CHARLESTON, W.Va. – A group of Democratic legislators in the West Virginia statehouse are pushing for more policies to retain and attract young people to the state.
Senate Minority Leader Stephen Baldwin, (D-Greenbrier) was joined by Senator Mike Woelfel (D-Cabell), Delegate Sean Hornbuckle (D-Cabell) and Delegate Shawn Fluharty (D-Ohio) to voice support for current legislation and ideas on how to attract younger people to the Mountain State.
“They don’t have job opportunities in chosen fields. I think not all of them feel welcome here. The cultural opportunities they have elsewhere. A lot of our young people don’t have hope for the future in West Virginia,” Baldwin said.
He said his party is working on incentives to stay in-state such as educational assistance. Baldwin said no young people have ever asked him to cut the income tax, which has been the centerpiece of this current legislative session by Gov. Jim Justice.
Baldwin said the state must protect the things that matter to young people including education, clean water and equality for all people.
Fluharty was adamant about the focus on education and how that drives the economy. He said he was a recipient of the first promise scholarship class but the program is a shell of what it used to be.
Fluharty is the lead sponsor of House Bill 2586, which expands the amount of promise scholarship funds awarded to persons majoring in science, technology, engineering, and mathematics.
“Right now if you’re competing in the job market and make more money in a bordering state, you’re going to go there. That decision may be a $10,000 decision and we know you have student loans, it makes it easier to leave,” he said.
“Let’s make it harder for young people to leave. Let’s make it a decision. Right now, it’s not of a decision.”
Hornbuckle said one of the ways to appropriate money to education, infrastructure, small business, and communities to keep young people around is to promote adult-use cannabis.
He is the sponsor of House Bill 2665, which legalizes cannabis and provides taxation of cannabis. The bill would allow cannabis market activity as regulated by the Department of Commerce.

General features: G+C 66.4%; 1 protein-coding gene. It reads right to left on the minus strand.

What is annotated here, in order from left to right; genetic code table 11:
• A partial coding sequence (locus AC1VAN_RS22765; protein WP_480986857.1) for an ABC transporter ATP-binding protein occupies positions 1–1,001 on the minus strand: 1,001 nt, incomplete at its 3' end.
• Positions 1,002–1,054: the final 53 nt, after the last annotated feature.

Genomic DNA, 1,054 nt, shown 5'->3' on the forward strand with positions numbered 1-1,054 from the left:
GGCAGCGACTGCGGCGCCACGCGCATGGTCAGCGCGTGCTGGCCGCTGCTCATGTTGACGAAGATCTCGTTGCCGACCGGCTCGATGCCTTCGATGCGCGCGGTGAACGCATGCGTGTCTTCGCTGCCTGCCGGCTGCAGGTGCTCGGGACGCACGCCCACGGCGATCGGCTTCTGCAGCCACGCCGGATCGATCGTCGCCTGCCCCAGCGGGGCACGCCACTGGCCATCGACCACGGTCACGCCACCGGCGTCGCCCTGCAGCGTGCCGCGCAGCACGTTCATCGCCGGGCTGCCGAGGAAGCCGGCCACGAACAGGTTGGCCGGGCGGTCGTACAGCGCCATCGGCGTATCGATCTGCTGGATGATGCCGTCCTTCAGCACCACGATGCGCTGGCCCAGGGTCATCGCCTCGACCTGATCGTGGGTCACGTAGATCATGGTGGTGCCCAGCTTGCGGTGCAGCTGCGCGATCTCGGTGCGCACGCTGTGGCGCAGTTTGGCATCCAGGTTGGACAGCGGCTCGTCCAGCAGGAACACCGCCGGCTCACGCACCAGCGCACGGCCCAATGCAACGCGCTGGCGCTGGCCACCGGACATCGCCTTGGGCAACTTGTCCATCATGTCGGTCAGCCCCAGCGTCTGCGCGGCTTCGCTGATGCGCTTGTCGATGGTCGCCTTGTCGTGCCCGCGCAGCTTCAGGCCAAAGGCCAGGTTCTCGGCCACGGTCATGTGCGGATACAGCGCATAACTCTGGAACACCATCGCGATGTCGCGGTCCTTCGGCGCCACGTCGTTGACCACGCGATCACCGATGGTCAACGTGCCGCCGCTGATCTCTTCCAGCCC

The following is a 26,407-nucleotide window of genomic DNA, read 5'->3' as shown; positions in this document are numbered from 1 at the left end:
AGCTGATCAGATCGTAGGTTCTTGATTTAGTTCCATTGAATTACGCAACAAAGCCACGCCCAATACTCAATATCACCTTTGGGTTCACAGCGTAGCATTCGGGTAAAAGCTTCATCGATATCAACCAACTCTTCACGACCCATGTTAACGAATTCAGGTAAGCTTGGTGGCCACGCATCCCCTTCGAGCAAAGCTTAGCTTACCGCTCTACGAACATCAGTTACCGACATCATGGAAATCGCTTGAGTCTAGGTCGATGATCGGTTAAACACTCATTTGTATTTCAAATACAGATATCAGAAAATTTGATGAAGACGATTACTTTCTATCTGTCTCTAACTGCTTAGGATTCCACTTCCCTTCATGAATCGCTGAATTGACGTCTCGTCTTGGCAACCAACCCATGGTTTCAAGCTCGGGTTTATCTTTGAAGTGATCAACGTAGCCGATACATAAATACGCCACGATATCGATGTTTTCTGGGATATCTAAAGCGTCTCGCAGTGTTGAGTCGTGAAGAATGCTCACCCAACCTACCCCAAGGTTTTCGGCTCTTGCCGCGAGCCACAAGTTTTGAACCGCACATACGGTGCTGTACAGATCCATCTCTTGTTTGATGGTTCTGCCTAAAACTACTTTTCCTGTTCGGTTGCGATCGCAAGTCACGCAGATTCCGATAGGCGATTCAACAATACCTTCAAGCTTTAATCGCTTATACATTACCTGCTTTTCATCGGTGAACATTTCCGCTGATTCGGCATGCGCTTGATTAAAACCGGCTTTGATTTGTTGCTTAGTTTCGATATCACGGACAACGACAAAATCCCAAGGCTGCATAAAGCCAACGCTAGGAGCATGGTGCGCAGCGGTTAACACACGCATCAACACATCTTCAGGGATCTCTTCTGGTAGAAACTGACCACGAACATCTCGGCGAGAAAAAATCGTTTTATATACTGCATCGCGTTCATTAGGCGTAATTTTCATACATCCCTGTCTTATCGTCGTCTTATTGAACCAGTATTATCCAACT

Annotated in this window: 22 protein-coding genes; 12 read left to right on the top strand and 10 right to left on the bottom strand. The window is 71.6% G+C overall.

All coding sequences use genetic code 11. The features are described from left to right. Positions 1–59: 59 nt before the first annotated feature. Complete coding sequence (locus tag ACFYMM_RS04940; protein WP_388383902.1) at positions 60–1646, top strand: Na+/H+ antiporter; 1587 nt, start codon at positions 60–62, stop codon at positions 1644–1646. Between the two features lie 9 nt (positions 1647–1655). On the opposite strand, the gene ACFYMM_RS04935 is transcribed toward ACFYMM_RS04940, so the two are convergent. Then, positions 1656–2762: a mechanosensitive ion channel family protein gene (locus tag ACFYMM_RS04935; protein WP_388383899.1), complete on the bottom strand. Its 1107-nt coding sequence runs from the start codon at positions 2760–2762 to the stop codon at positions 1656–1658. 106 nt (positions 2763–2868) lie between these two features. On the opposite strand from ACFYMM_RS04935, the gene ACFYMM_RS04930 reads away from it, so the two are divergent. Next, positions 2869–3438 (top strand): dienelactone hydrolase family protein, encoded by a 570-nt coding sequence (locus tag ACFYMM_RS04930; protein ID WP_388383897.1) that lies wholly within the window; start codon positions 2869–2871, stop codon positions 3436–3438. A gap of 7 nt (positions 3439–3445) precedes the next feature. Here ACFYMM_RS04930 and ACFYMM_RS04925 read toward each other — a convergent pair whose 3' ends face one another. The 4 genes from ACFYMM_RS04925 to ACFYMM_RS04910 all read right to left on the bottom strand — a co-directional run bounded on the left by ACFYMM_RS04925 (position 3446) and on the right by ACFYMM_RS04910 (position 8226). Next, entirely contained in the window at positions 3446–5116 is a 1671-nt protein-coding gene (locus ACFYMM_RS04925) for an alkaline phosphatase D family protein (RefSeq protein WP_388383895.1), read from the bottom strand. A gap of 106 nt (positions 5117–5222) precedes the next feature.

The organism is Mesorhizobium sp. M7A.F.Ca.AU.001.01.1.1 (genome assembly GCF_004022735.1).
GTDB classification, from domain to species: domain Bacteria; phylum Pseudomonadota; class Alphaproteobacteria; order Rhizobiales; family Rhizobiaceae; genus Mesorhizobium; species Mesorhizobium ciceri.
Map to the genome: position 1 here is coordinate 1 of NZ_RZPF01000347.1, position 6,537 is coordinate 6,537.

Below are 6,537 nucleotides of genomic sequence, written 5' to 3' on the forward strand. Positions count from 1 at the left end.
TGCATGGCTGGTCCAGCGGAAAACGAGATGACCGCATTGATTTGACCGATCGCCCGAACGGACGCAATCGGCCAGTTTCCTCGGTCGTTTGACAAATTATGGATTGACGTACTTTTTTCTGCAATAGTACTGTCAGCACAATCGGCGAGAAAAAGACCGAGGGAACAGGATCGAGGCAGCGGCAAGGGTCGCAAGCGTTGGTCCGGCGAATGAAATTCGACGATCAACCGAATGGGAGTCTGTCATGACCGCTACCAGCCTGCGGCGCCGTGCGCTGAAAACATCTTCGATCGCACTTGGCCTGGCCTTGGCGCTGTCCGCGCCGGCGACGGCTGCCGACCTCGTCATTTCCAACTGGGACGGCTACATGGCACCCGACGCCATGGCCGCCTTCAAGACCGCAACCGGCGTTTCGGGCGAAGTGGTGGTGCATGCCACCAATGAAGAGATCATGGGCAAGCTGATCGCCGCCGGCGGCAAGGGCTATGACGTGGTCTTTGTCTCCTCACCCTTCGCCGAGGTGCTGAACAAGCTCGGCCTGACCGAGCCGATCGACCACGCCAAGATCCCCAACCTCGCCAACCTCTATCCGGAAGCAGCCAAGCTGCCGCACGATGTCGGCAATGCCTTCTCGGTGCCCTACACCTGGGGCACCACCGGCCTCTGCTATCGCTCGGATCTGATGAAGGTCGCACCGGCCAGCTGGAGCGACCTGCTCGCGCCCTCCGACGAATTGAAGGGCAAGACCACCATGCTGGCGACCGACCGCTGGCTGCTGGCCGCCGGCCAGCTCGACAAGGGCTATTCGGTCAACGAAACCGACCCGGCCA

Woelfel said now is the time to attract people of all ages to this state as remote work becomes more prevalent with the COVID-19 pandemic. He wants to see work on broadband availability and economic tourism.
“There are bad policies that are not inclusive that are working its way through this building,” he said.
“You can market your state as much as you want but if the perception of your state is a non-inclusive area, that will affect your workforce and tourism economy.”
Attracting remote workers to Charleston is the focus of a plan by Charleston Mayor Amy Shuler Goodwin. She hinted at an announcement in the coming days with the Charleston Area Alliance and the Charleston CVB on an effort to attract those types of workers as they move away from large markets.
Charleston was recently ranked 26th on a list of the Top 100 of the best work-from-home cities in the country by PC Magazine. In the article, it states that Charleston gives a big city feel but has small-town amenities and outdoor recreation.
“It’s something we’ve been looking at for a while and I think we have the right team at the table to get this program off the ground,” Mackenzie Spencer with the City of Charleston’s office said on 580-LIVE on 580-WCHS Monday.
“We agree with the article. We think we have all the things that people need that can work remotely. They can still have such a great life here in Charleston and not have to pay the prices of other places and not have the recreational opportunities in other places.”